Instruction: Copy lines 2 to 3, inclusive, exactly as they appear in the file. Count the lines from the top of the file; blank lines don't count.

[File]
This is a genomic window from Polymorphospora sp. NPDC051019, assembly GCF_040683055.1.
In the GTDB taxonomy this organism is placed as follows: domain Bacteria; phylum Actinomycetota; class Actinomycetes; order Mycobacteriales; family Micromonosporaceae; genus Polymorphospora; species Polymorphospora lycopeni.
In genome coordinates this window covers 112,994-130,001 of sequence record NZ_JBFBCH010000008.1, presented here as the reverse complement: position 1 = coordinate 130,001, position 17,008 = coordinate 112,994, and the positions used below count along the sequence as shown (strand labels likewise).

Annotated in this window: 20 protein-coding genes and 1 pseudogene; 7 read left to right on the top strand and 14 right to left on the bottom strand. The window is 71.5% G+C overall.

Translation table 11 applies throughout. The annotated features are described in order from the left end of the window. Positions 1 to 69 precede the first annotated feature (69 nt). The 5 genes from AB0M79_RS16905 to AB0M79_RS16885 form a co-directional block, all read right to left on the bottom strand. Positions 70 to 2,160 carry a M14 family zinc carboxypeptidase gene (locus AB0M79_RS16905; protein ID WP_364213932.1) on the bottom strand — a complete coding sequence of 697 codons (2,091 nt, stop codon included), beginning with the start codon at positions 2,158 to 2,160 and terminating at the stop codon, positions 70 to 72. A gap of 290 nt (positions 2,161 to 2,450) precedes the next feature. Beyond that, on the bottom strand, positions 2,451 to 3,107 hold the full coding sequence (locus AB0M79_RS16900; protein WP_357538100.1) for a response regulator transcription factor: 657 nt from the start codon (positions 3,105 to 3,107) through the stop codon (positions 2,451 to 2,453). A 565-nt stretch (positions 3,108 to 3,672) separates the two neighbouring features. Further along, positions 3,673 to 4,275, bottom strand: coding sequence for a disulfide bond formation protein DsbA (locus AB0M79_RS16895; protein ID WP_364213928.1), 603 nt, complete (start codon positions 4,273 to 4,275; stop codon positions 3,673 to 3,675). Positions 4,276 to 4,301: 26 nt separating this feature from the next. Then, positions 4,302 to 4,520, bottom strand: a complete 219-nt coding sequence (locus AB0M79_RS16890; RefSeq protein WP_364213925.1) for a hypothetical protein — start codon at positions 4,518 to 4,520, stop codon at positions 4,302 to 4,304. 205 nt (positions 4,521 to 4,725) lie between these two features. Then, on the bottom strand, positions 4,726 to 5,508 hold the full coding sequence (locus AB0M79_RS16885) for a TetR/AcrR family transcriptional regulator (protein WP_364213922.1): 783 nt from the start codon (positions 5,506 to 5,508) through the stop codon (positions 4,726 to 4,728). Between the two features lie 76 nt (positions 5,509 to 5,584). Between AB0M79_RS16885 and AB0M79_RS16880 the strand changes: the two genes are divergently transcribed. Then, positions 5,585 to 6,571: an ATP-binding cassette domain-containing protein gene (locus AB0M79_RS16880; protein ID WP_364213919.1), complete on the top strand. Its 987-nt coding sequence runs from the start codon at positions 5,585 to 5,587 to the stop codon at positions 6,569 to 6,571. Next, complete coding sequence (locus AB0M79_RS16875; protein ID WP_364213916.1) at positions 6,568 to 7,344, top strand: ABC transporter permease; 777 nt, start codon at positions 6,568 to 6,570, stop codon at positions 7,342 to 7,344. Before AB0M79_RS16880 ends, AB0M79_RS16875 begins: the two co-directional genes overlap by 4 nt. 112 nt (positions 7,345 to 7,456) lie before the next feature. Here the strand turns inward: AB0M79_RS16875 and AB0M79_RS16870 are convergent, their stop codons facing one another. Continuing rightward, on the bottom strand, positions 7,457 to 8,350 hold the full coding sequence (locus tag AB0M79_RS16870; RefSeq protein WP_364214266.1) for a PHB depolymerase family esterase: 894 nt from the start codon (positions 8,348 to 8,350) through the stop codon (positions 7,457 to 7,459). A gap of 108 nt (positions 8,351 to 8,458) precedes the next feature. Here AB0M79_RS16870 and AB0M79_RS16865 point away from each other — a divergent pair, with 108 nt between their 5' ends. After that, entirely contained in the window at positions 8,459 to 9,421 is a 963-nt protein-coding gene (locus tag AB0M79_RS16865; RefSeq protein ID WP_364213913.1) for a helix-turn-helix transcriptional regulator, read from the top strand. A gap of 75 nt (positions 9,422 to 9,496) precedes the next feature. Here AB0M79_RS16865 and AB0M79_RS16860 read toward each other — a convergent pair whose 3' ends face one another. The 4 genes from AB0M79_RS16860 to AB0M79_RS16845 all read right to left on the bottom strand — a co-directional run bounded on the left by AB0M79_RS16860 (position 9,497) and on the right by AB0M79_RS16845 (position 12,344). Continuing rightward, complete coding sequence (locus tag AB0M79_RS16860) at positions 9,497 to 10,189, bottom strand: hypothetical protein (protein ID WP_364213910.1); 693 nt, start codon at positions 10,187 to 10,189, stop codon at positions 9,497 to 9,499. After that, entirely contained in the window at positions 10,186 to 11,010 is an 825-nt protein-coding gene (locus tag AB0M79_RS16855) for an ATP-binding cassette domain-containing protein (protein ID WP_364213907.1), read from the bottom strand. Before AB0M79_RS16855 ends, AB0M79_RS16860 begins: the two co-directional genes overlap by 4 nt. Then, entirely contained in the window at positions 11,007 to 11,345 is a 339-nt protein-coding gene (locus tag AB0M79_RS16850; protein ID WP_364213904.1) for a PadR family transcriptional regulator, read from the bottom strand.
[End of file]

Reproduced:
In the GTDB taxonomy this organism is placed as follows: domain Bacteria; phylum Actinomycetota; class Actinomycetes; order Mycobacteriales; family Micromonosporaceae; genus Polymorphospora; species Polymorphospora lycopeni.
In genome coordinates this window covers 112,994-130,001 of sequence record NZ_JBFBCH010000008.1, presented here as the reverse complement: position 1 = coordinate 130,001, position 17,008 = coordinate 112,994, and the positions used below count along the sequence as shown (strand labels likewise).